She walks. She walks with a walker, and she walks without. With the walker, she can go for a block or more. She plows forward, grinning, popping the tip of her tongue out of her mouth’s left side. She hurls her weight in one direction and yanks the walker to steer it. She bumps into walls with it, and squeals and grunts and thrusts herself sideways, maneuvering away from the wall and into the clear. She rounds corners. She traverses snow and ice and mud and grass. And she walks without the walker. She walks five, ten, fifteen steps by herself. Arms spread outward, left foot mysteriously pigeon-toed, she walks. She wavers every few steps, stalls, catches her balance, or doesn’t and falls backward onto her butt. But she’s falling less and less.
For weeks, she walked back and forth between a coffee table and an ottoman, just because. It was three steps. Three independent steps for which she had to let go of one sturdy object and risk making it to the next one. You could see the thrill in her face every time. It was like leaping, trusting that the net would appear.
But she got good at that. So she has started walking farther. From the ottoman to her highchair. From the highchair to an end table. Today, she walked from one wall of a large living room to the other. There was nothing in between. No table or chair to serve as her lily pad. Just gravity and ground, carpeted blue. She took off, walked four steps, teetered, walked three more, paused, walked a bunch more steps and another bunch more, and she never fell. She touched the opposite wall and squealed, delighted with herself. She turned around and walked back where she came from. Just because.
I don’t mean to glorify the bi-pedal life. I don’t mean to sound as though a non-walking life would be any less. But, well, she walks, and some thought she wouldn’t, and all knew she might not. As a friend and parent of a typically developing kid put it in an email:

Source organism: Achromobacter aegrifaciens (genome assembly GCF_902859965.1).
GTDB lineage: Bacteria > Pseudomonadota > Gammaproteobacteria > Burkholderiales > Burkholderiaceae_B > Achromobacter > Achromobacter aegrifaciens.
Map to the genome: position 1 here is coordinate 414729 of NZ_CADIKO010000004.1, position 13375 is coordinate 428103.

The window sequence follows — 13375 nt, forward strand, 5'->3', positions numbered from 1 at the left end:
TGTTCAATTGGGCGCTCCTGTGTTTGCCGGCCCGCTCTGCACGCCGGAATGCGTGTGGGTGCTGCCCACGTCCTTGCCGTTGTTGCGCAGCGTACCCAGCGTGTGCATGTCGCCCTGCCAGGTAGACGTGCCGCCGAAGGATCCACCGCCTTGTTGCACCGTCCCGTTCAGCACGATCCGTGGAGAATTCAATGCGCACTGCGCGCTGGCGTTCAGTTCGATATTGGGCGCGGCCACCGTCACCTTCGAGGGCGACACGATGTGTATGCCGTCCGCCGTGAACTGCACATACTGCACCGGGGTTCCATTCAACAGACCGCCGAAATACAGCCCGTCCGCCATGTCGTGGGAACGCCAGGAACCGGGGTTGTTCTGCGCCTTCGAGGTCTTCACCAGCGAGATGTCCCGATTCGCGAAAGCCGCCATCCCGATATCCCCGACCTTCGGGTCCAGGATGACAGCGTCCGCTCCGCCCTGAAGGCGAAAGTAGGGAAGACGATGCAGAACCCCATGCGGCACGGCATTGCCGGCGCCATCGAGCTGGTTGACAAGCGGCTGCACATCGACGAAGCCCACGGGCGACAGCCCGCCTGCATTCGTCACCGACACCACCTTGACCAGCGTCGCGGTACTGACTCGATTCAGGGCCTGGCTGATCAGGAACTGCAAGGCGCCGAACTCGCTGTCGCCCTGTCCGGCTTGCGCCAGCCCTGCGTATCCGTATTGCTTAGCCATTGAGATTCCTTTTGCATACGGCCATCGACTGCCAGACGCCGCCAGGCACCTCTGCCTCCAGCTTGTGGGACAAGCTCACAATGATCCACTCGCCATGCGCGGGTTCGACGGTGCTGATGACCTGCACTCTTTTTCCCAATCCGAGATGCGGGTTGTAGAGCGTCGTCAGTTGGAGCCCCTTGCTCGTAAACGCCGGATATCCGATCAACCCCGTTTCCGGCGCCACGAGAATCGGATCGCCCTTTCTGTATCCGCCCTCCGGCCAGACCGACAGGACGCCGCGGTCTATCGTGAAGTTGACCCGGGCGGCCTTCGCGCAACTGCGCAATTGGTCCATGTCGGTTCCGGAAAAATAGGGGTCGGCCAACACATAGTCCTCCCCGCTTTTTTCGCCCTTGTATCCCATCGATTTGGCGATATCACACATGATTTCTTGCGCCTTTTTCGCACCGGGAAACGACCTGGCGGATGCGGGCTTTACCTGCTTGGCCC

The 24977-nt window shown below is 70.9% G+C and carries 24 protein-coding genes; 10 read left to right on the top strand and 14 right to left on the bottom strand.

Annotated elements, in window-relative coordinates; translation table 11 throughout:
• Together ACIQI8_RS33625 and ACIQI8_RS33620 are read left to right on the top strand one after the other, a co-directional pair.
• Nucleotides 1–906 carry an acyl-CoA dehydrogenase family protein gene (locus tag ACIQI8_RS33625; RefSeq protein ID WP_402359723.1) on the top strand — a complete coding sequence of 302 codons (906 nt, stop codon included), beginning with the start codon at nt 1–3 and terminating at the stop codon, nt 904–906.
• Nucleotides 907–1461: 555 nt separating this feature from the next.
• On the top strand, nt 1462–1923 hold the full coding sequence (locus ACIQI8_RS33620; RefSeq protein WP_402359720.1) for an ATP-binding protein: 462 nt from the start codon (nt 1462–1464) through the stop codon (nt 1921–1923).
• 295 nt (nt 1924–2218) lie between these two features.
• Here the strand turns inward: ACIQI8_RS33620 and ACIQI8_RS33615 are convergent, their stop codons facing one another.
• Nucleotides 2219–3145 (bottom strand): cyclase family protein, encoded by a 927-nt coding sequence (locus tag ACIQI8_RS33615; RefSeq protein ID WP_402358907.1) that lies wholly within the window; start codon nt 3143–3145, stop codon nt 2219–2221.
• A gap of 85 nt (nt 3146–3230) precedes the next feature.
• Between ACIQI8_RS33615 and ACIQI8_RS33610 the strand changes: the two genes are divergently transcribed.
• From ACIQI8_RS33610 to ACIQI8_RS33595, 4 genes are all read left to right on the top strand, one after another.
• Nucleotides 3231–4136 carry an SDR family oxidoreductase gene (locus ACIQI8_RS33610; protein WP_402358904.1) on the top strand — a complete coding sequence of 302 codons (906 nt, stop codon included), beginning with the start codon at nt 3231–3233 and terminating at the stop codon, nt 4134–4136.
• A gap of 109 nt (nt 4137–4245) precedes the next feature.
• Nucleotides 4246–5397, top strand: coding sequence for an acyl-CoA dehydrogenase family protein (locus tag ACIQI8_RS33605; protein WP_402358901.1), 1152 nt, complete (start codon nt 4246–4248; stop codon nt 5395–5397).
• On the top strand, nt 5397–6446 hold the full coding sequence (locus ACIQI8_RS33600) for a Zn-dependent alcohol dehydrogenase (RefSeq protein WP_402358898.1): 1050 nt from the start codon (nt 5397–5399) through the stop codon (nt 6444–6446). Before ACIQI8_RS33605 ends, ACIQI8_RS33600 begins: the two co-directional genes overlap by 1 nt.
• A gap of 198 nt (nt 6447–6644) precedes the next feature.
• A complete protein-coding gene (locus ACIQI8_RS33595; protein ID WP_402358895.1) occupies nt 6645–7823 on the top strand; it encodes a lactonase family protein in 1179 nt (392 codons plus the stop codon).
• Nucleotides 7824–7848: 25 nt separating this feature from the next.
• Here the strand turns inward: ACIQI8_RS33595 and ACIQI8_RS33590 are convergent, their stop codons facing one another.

Hooray for Fiona taking steps! B’s just starting to take some herself and that’s exciting enough without all those experts predicting she’d never do it.
If she walks, I used to say. I flash back to the first geneticist who gave us her diagnosis. We don’t know what her life will be like. It’s like receiving an information card for your kid, and on one side is a question mark, and on the other side, a picture of your raw, beating heart.
If she walks, and some kids with WHS walk, and maybe she’ll walk, and I don’t want to put pressure on her to walk because maybe she won’t walk and if she doesn’t walk, that’s okay too….
Whenever she walks across a room alone, my husband and I watch. Mid-conversation, we stop and watch. There she goes, arms out. She turns. She wobbles. She falls on her butt. Or she doesn’t. When she makes it from her start to her finish, we smile and look at each other and one of us says That is so cool, because it hasn’t gotten old, and it might never get old. But those words, That is so cool, pale in comparison to how it really feels, which we don’t know how to say, or don’t have time to figure out how to say, and even now, I don’t want to spend the time figuring out how to explain to you what this moment is really like, because I’m too eager to post this note so I can ensure that you will read this sentence: She walks.